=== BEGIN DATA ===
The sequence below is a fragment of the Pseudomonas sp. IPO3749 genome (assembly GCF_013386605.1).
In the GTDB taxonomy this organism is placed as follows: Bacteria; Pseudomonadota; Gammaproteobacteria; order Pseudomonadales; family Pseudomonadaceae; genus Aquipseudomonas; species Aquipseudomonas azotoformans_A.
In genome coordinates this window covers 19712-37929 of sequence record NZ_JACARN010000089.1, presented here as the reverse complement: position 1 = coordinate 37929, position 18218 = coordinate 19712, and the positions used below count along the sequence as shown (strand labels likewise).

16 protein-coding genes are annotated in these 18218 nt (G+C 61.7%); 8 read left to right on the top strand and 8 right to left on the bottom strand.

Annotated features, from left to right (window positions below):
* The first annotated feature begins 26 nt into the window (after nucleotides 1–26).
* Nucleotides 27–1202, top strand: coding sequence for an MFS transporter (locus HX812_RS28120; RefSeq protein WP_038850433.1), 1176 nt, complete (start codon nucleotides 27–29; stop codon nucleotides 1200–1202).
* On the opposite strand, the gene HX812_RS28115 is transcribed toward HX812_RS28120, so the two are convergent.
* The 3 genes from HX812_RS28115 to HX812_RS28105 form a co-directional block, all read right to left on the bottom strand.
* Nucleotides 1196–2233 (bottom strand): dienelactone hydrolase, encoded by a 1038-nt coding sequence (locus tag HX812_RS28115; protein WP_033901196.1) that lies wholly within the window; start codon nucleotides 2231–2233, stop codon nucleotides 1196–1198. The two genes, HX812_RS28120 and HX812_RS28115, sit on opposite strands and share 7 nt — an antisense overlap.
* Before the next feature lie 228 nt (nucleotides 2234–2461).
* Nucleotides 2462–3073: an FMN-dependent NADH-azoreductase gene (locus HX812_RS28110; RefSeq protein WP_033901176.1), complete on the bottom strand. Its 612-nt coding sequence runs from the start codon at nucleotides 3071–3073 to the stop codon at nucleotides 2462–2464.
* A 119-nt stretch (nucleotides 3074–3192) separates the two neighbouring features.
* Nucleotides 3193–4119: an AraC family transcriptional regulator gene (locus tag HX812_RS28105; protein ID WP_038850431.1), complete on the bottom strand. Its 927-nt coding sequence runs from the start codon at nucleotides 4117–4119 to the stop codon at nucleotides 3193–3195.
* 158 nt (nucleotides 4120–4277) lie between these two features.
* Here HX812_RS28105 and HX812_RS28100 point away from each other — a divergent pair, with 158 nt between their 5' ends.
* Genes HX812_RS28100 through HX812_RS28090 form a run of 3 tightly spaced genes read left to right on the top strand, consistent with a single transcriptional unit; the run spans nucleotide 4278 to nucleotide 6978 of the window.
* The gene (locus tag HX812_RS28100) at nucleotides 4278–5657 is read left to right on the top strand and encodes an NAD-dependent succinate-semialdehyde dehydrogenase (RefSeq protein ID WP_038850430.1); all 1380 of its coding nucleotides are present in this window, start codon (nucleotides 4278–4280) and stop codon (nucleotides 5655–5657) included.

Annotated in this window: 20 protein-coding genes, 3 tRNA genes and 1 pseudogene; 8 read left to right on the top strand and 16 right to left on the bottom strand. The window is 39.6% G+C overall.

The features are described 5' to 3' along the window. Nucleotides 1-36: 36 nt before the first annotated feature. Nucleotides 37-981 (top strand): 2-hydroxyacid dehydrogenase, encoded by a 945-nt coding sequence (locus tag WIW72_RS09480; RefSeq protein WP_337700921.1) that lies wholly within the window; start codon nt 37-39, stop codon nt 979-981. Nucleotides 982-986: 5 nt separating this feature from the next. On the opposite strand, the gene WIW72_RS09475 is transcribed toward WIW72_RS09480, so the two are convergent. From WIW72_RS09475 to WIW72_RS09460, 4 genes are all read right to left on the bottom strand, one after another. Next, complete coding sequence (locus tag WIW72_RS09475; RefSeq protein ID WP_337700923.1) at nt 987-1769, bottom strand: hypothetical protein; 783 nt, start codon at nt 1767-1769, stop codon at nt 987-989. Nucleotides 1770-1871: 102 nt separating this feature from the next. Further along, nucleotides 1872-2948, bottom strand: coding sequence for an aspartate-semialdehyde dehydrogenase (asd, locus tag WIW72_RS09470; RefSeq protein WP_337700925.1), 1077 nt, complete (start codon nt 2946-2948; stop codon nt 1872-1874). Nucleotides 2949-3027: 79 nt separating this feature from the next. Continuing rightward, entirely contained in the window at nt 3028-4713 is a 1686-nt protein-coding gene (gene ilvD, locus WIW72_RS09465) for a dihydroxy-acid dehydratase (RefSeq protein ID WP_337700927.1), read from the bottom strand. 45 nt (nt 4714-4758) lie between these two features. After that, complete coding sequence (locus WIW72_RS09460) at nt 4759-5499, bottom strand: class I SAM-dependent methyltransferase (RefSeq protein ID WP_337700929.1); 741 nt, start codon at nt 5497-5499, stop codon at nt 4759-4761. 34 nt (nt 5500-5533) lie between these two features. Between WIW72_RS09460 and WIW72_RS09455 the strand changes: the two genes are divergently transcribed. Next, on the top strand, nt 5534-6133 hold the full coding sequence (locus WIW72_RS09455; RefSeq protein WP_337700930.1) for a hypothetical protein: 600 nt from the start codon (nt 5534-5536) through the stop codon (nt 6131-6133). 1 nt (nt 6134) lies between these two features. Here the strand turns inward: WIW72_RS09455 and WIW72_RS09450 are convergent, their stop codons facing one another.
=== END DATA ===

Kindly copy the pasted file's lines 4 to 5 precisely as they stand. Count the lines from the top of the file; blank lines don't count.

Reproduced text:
16 protein-coding genes are annotated in these 18218 nt (G+C 61.7%); 8 read left to right on the top strand and 8 right to left on the bottom strand.

Annotated features, from left to right (window positions below):